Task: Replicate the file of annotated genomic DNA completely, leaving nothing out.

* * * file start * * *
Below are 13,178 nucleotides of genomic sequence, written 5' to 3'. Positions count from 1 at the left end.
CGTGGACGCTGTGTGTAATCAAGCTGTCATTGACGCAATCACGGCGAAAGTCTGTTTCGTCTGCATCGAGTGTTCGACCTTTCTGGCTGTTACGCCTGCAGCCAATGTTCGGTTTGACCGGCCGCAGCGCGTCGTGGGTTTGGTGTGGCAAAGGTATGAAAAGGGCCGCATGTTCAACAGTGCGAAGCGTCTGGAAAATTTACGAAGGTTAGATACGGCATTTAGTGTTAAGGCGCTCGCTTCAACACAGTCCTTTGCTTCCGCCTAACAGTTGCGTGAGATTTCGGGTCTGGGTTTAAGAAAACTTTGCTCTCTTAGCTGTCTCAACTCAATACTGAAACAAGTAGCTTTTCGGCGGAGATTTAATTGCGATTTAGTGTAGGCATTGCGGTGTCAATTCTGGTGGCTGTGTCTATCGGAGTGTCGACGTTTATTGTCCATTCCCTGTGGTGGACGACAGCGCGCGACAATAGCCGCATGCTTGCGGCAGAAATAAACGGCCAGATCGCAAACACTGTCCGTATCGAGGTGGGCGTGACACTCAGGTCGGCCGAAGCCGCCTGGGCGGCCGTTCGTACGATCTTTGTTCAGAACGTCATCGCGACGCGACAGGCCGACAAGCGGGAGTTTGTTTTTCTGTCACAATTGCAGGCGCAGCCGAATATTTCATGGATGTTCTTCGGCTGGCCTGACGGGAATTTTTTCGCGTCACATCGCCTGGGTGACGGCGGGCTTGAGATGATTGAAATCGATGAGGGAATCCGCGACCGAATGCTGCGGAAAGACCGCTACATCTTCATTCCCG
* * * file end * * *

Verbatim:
Below are 13,178 nucleotides of genomic sequence, written 5' to 3'. Positions count from 1 at the left end.
CGTGGACGCTGTGTGTAATCAAGCTGTCATTGACGCAATCACGGCGAAAGTCTGTTTCGTCTGCATCGAGTGTTCGACCTTTCTGGCTGTTACGCCTGCAGCCAATGTTCGGTTTGACCGGCCGCAGCGCGTCGTGGGTTTGGTGTGGCAAAGGTATGAAAAGGGCCGCATGTTCAACAGTGCGAAGCGTCTGGAAAATTTACGAAGGTTAGATACGGCATTTAGTGTTAAGGCGCTCGCTTCAACACAGTCCTTTGCTTCCGCCTAACAGTTGCGTGAGATTTCGGGTCTGGGTTTAAGAAAACTTTGCTCTCTTAGCTGTCTCAACTCAATACTGAAACAAGTAGCTTTTCGGCGGAGATTTAATTGCGATTTAGTGTAGGCATTGCGGTGTCAATTCTGGTGGCTGTGTCTATCGGAGTGTCGACGTTTATTGTCCATTCCCTGTGGTGGACGACAGCGCGCGACAATAGCCGCATGCTTGCGGCAGAAATAAACGGCCAGATCGCAAACACTGTCCGTATCGAGGTGGGCGTGACACTCAGGTCGGCCGAAGCCGCCTGGGCGGCCGTTCGTACGATCTTTGTTCAGAACGTCATCGCGACGCGACAGGCCGACAAGCGGGAGTTTGTTTTTCTGTCACAATTGCAGGCGCAGCCGAATATTTCATGGATGTTCTTCGGCTGGCCTGACGGGAATTTTTTCGCGTCACATCGCCTGGGTGACGGCGGGCTTGAGATGATTGAAATCGATGAGGGAATCCGCGACCGAATGCTGCGGAAAGACCGCTACATCTTCATTCCCG